In modern (western) political discourse, we've formed a sort of dichotomy between things like liberty vs equality, or big vs small government, or private vs public. The prevailing view is this: there is a scale between the two elements. The left tends to favour a larger state, equality over economic freedom, and the public sector over the private sector. The right, on the other hand, tends to favour smaller government, economic liberty and the private sector over the public one. At least in the context of liberal democracy, then, every action (more or less) that adds to the size of government is left wing whilst every action that takes away from it is right wing.
Of course, left libertarians of all stripes are left out of this model. We want less government and more equality, and view these two positions as mutually reinforcing rather than moderating. A lot of the disagreement between different sorts of market libertarians comes from different analyses of the role of the state. Right libertarians view capitalism and the state as two essentially conflicting elements. Less government, to them, means some vague conception of more "pure" capitalism. And capitalism, of course, is the condition of liberty.
Left libertarians disagree. We see capitalism and government as two sides of the same coin; elements which strengthen and perpetuate one another. We're skeptical of libertarianism's modern alliance with the right, which has become in some ways far more "statist" over time. It's also fallen prey to this dichotomy between small and big government, an influence of conservatism, which leads it to some pretty detestable positions. This is my beef:
Government intervention doesn't build itself up in such a linear fashion. The government doing a thing doesn't necessarily place you one step to the left or right, especially in the structure of liberal democracy, with its scatterbrained policy makers. Instead, we see a patchwork of intervention, intersecting and contradicting itself at every turn. Individual interventions are reactions to existing interventions, and often exist to ameliorate negative effects. Thus, the libertarian should not oppose all intervention lest we end up with a more authoritarian structure overall, but rather specifically attack root cause interventions, or primary interventions.
For instance, I don't believe that a consistent libertarian should oppose the existence of the minimum wage without taking into account the context surrounding it. Now, obviously, in a perfectly libertarian world (whatever that is), the minimum wage must not exist. However, we don't live in such a world, and our current economy is filled with distortions and privelages which actively depress wages. The regulatory state creates artificial barriers to self employment and sustenance outside of the hierarchical firm (which would increase bargaining power), and decreases competition for labour. Thus, the value of labour is depressed and the minimum wage becomes necessary. To remove this distortion whilst refusing to attack or acknowledge the factors it seeks to ameliorate, you end up strengthening structures of authority.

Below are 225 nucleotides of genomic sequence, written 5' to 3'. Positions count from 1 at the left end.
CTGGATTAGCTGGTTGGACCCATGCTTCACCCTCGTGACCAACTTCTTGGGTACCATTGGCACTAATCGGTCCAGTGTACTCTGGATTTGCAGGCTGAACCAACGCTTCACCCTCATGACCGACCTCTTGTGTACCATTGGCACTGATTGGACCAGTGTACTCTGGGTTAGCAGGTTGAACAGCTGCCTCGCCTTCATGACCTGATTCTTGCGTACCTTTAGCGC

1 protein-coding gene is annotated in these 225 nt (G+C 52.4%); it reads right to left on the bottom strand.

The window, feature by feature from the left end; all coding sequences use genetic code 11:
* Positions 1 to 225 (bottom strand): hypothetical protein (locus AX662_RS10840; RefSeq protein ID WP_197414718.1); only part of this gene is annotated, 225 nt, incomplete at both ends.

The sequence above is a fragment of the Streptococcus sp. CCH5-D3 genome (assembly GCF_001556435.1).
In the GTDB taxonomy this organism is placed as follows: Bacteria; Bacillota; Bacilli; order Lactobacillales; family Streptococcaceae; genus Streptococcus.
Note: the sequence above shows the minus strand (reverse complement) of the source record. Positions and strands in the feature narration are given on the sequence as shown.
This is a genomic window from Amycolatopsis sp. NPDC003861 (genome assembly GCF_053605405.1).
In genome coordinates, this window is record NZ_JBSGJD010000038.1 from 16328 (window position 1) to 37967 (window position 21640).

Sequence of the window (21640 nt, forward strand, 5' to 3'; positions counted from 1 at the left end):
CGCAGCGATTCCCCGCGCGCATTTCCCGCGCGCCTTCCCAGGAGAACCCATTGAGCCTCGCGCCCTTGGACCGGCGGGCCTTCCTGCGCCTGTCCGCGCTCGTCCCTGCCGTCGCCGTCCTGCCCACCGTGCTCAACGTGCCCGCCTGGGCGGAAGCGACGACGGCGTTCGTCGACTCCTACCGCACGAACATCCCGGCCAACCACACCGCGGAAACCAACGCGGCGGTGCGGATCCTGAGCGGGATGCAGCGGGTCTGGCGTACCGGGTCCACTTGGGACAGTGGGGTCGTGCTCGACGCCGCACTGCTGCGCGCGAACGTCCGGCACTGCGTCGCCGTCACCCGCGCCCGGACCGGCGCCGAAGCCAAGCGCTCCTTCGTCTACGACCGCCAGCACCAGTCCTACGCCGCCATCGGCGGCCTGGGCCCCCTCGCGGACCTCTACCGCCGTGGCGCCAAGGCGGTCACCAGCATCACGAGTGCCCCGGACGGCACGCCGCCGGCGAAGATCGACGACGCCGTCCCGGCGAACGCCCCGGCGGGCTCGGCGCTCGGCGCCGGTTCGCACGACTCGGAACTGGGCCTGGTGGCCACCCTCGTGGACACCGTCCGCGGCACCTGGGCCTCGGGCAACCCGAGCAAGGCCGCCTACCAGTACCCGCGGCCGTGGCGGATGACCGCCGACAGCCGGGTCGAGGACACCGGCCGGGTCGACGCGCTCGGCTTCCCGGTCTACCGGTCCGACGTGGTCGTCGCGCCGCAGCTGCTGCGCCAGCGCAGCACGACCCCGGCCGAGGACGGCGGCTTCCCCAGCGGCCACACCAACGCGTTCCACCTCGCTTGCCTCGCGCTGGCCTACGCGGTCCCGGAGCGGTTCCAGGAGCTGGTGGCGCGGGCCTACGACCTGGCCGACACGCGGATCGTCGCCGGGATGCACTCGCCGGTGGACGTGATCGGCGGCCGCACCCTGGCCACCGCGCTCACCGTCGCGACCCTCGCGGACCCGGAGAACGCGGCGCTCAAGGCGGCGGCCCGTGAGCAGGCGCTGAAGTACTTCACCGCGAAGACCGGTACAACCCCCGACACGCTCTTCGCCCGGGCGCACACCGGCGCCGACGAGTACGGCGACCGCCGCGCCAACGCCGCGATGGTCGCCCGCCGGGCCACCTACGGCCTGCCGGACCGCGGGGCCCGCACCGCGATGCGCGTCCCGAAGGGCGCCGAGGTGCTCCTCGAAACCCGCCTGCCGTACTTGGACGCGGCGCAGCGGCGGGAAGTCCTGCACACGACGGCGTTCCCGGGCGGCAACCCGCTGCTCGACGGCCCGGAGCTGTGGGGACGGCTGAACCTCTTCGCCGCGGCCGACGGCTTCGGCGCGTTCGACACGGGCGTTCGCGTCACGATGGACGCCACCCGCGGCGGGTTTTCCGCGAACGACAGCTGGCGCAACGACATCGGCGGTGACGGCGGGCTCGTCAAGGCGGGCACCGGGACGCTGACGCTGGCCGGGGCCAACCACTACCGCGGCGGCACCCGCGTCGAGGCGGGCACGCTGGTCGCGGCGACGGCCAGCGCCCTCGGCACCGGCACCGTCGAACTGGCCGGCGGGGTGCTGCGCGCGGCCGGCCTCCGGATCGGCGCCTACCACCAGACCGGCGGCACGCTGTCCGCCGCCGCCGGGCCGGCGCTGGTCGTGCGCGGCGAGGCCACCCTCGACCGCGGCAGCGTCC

In other words, our current system, including the minimum wage, is like breaking someone's legs and then paying their medical bill. The liberal says "we should pay more", the conservative says "we shouldn't have to pay" and the (consistent) libertarian says "we shouldn't have broken their legs in the first place".
Even the side of libertarianism that has been poisoned by the right will occasionally build on this sort of structure. For instance, if you happen upon a libertarian who opposes immigration, you can pretty easily guess what their argument is, and probably that they got it from Milton Friedman. They'll say that in a genuinely free market, they'd oppose any state restrictions on this sort of thing (an exchange between people from two different countries is still a voluntary exchange, and the state has no place stopping it), but, since the welfare state persists, they're forced to support it because (obviously) the lazy immigrants will come and leach off of their tax dollars. Thus, we need strict borders until such time as the welfare state dies.
It's exactly the same sort of analysis. It says that, in a genuinely free market, a specific distortion would not be necessary, but since we live in a very unfree market, that distortion is necessary to ameliorate another distortion. However, the right libertarian would do well to dig a little deeper and look at elements which the welfare state exists to ameliorate in the first place before they oppose immigration. The regulatory state has, historically, destroyed voluntary, mutual aid based bottom-up social safety nets. Things like friendly societies, mutual organizations, church groups, organizations for pooling costs and so forth have been actively destroyed by the state. In other words, the welfare state is necessary because our ability to provide one ourselves is squashed by government.
I think when libertarians apply this sort of analysis so selectively, it's pretty revealing of their ultimate motivations. When the interventions that destroy the power of average people aren't recognized, it's easy to dismiss interventions which ameliorate those effects. It becomes corporate apologia and wealth fetishism. It contributes to this view that liberty is just Walmart minus the state, and that billionaires and suits are the ultimate casualties of authority. We should acknowledge that liberal reforms like the welfare state and minimum wage are, ultimately, bandages that don't get to the root of inequality or structural poverty, but you cannot oppose those solutions on those grounds alone without first looking at their raison d'être.